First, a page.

Foothills Parkway: The Next Steps

Foothills Parkway

Congress authorized the Foothills Parkway in 1944 as a scenic parkway that would provide magnificent views into the Great Smoky Mountains National Park from a road corridor that was outside the Park. Of the seven Congressionally Mandated Parkways, the Foothills Parkway is the only remaining parkway yet to be completed. When completed, the Parkway will be a 72-mile long road traversing the western and northern perimeters of the park and will extend from Interstate 40 east of Cosby, TN to its western terminus in Chilhowee, TN. The right-of-way for the Parkway was acquired by the state of Tennessee and transferred to the United States Government. The Park-owned right-of-way is approximately 500 to 1,000 feet wide. The parkway is administered by Great Smoky Mountains National Park.
An aerial view of Foothills Parkway
Aerial view of Section 8E of the Foothills Parkway, expected to be complete and open to public in 2018.

Photo courtesy of Lane Construction



For planning purposes, the Foothills Parkway was divided into eight sections referred to as 8A through 8H. Five sections traversing 38.6 miles of the parkway have been completed, including 8A between I-40 and Cosby, and 8E to 8H between Wears Valley and Chilhowee. While these parkway sections were being constructed, the National Park Service (NPS) and the Federal Highway Administration (FHWA) were also planning the next phases of work for the final 33.5 miles of sections 8B, 8C, and 8D between Cosby and Wears Valley. This planning effort resulted in various documents including the 1994 Draft Environmental Impact Statement (EIS) for the Foothills Parkway Section 8D, the 1999 Environmental Report for Section 8B, the 2002 Foothills Parkway Analysis Report, and other reports/studies. Preliminary efforts on an EIS for Section 8B commenced in 2006, and were suspended in 2007 to focus funding and efforts on Sections 8E and 8F.

The 2002 Foothills Parkway Analysis Report evaluated Sections 8B, 8C, and 8D. The study was commissioned for "the specific purpose of providing an in-depth assessment of the Foothills Parkway corridor in context with the Congressional mandate, the mission of Great Smoky Mountains National Park, the regional transportation network and gateway communities in Blount, Cocke and Sevier counties". The study considered viewsheds, traffic volumes, visitor experience, environmental impact, and construction. The report concluded that completing the parkway would best achieve the goals associated with the Congressional mandate and previous Park plans, providing views of the Park, an enhanced visitor experience, improved connections to regional roadways, and traffic reductions on roadways within and outside the Park. Public input documented during the study process supported completion of the Foothills Parkway.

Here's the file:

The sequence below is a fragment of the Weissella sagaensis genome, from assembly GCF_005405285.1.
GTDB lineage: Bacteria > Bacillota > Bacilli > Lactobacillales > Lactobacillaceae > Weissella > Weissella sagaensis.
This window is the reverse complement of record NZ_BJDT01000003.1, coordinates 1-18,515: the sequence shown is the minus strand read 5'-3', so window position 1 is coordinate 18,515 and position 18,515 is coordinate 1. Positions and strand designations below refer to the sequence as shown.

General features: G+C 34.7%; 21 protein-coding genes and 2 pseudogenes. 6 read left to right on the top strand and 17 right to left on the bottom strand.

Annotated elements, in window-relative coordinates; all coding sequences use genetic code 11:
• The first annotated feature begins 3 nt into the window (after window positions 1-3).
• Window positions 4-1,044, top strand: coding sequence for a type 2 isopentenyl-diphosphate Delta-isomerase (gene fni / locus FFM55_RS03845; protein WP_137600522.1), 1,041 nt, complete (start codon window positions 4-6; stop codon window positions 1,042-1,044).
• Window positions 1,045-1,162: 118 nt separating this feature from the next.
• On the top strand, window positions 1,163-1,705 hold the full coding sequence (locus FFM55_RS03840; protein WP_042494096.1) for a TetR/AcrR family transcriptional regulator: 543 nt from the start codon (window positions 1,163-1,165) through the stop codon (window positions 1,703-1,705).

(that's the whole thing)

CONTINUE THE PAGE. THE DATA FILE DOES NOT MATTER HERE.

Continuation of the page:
Map of Foothills Parkway, Section A - G

Current Status

Building upon prior planning efforts and environmental studies for the Foothills Parkway, the NPS and FHWA intend to reinitiate the National Environmental Policy Act (NEPA) planning process for the 9.8-mile Section 8D. Planning efforts will involve development of a new EIS for Section 8D incorporating information from the 1994 Draft EIS The NPS will work with FHWA and other federal, state, and local government partners to review input and suggestions provided by the public throughout the NEPA planning process.
Foothills Parkways under construaction
Construction of the Caylor Gap segment on Section 8E


Future Funding

The funding required to complete the EIS planning process for the Foothills Parkway Sections 8B, 8C, and 8D in accordance with NEPA guidelines is estimated at $20 million. Once NEPA compliance is complete, Section 8D is the next logical section of the Foothills Parkway to be constructed, as it will connect Section 8E in Wears Valley to the Gatlinburg Spur in Pigeon Forge (US 441). This will create a new connection to the northern boundary of the Park. The 2002 Foothills Parkway Analysis Report indicated that construction of Section 8D would have a positive effect on the regional transportation network and that it would reduce traffic volumes on the Little River Gorge Road in the Park. It also stated that, in combination with Sections 8E and 8F, Section 8D will provide a very positive impact on the gateway areas of Sevier and Blount counties.

Great Smoky Mountains National Park

Last updated: November 5, 2018